Let Your Kids Speak

This article is to give a shout out to all the employees, the world over who always have an ear and a smile. Those workers, in any job outlet, from retail workers, to wait staff, to professors, to teachers and more; the people who spend all day giving customer service to the fun customers and the not so fun customers. We are the people who might indirectly be saving the world.

So many times, I have watched parents with their tone of voice and body language shut down the interaction between themselves and an employee, with their children right in front of them! After you spend all day complaining to your child that they need more social interaction and need to shut off their cell phones, you are going to complain when they want to talk to someone in real life?

Part of the problem is, in my opinion that when we say, “Put that phone down!” what we really mean is, I want your childhood to be exactly like mine. We want to share those memories that we have of our youth with our children instead of making new memories. My wife can remember playing capture the flag at night with a whole neighborhood of kids. I can remember playing cops and robbers with my friends. But that isn’t the experience of today, unfortunately these seem like special occasion experiences now.

Children now connect via social media and while we don’t need to accept them being glued to their phones we do need to realize that this has an affect on superficial relationships, like the cashier at your grocery store or the retail worker in your shops. Us, older people have a problem with pleasant small talk because our parents taught us that “those people” are salesmen who want to swindle you. Millennials and younger people don’t understand this behavior. They are seeking to speak with “those people”. Remember: Your kids aren’t connecting with their friends like we used to.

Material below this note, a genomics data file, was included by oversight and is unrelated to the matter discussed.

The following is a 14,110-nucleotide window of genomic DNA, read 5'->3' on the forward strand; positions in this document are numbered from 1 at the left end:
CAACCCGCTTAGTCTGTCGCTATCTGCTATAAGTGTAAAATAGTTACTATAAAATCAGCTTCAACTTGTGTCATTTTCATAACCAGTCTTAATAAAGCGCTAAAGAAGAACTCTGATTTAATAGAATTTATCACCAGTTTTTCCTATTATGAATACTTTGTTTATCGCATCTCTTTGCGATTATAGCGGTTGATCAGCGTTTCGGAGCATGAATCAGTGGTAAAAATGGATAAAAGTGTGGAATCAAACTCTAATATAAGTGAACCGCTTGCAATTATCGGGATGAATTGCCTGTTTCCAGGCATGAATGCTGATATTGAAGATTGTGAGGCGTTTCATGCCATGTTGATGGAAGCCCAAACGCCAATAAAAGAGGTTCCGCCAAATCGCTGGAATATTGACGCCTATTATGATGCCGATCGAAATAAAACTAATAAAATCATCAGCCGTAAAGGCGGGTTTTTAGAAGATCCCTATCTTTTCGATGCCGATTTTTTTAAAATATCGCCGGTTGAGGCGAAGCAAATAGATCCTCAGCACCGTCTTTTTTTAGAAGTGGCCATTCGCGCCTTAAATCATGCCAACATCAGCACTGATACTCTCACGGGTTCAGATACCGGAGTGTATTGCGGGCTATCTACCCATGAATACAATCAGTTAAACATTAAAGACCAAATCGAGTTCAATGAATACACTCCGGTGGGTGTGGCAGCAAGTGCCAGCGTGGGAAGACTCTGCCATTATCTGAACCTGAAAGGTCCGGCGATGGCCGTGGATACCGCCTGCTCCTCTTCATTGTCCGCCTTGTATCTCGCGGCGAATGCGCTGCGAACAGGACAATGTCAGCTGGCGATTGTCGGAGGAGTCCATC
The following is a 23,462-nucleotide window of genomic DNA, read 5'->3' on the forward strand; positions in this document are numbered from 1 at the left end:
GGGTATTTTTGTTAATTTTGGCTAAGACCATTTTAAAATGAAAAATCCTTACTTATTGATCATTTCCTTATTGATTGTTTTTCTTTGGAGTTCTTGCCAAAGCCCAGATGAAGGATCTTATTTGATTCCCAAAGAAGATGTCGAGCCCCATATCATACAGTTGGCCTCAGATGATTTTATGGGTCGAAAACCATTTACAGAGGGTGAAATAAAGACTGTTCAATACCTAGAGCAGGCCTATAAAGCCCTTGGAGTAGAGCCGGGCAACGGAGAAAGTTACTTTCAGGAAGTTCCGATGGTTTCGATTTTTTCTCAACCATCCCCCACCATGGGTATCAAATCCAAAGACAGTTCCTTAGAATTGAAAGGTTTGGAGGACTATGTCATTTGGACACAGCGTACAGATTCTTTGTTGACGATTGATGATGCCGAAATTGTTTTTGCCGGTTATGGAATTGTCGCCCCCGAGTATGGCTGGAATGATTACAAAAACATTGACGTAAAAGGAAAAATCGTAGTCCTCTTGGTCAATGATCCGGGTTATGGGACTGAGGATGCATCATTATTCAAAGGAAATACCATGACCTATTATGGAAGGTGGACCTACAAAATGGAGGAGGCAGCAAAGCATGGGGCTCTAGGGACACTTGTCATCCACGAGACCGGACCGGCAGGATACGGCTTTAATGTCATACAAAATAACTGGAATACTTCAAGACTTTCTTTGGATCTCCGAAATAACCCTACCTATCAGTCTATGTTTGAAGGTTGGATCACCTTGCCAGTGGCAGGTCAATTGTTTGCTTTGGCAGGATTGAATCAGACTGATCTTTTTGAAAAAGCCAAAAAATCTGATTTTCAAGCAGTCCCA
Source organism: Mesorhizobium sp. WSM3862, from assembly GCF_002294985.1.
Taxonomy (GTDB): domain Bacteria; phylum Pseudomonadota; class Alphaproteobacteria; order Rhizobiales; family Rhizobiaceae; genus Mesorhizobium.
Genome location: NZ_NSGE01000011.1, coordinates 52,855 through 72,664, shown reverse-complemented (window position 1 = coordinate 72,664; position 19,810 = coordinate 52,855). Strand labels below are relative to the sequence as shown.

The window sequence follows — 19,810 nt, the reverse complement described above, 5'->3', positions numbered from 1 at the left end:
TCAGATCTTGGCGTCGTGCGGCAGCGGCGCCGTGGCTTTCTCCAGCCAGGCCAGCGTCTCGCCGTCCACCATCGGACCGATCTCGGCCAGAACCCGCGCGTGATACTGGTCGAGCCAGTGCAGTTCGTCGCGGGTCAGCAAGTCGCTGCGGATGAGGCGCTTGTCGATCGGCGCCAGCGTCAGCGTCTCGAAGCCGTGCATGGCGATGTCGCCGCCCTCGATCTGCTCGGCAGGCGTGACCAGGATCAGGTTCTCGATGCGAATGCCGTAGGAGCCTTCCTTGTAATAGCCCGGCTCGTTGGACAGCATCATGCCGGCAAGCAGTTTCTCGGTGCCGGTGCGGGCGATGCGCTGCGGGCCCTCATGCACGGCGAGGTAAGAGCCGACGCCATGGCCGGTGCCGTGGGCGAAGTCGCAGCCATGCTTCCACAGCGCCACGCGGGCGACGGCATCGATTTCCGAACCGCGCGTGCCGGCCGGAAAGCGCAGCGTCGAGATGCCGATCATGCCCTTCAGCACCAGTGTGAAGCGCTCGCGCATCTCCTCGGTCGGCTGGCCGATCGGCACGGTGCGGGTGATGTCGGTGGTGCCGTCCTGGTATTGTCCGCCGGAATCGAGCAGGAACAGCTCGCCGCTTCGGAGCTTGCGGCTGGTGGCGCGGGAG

These behaviors might be directly related to the amount of depression and suicides in young people today. If your child is on their phone constantly, they are almost certainly experiencing some form of negativity. This could be one or two nasty comments or a litany of nasty comments. It could even be not having enough engagement on their posts. Us, older generations, shrug this off as who cares? That’s not real life but it is for your child. When they turn away from the stresses of social media and what they feel is a rejection, they seek the real world experiences of superficial relationships.

The retail worker that smiles at your child and talks about makeup techniques with her for a half hour might just be saving her from the despair of suicide. The comic book clerk who debates your son over Marvel versus DC might just be saving him from plot he already thought out. This seems very extreme, doesn’t it? But social media produces extreme thoughts, behaviors and actions with very real life consequences.

All that I ask is that all us “really old people” make the effort to converse pleasantly with everyone you come in contact with. Don’t give your children those mixed signals. When you take them out, let they speak and interact with people, not alone because you’re there too, but with your supervision let them experience life outside of the phone. It may be their saving grace.

Dr. Luis C. Almeida is an associate professor of communication at Lee University. He is the author of the book “Becoming a Brand: The Rise of Technomoderation.” He can be reached via his website at luiscalmeida.info.)

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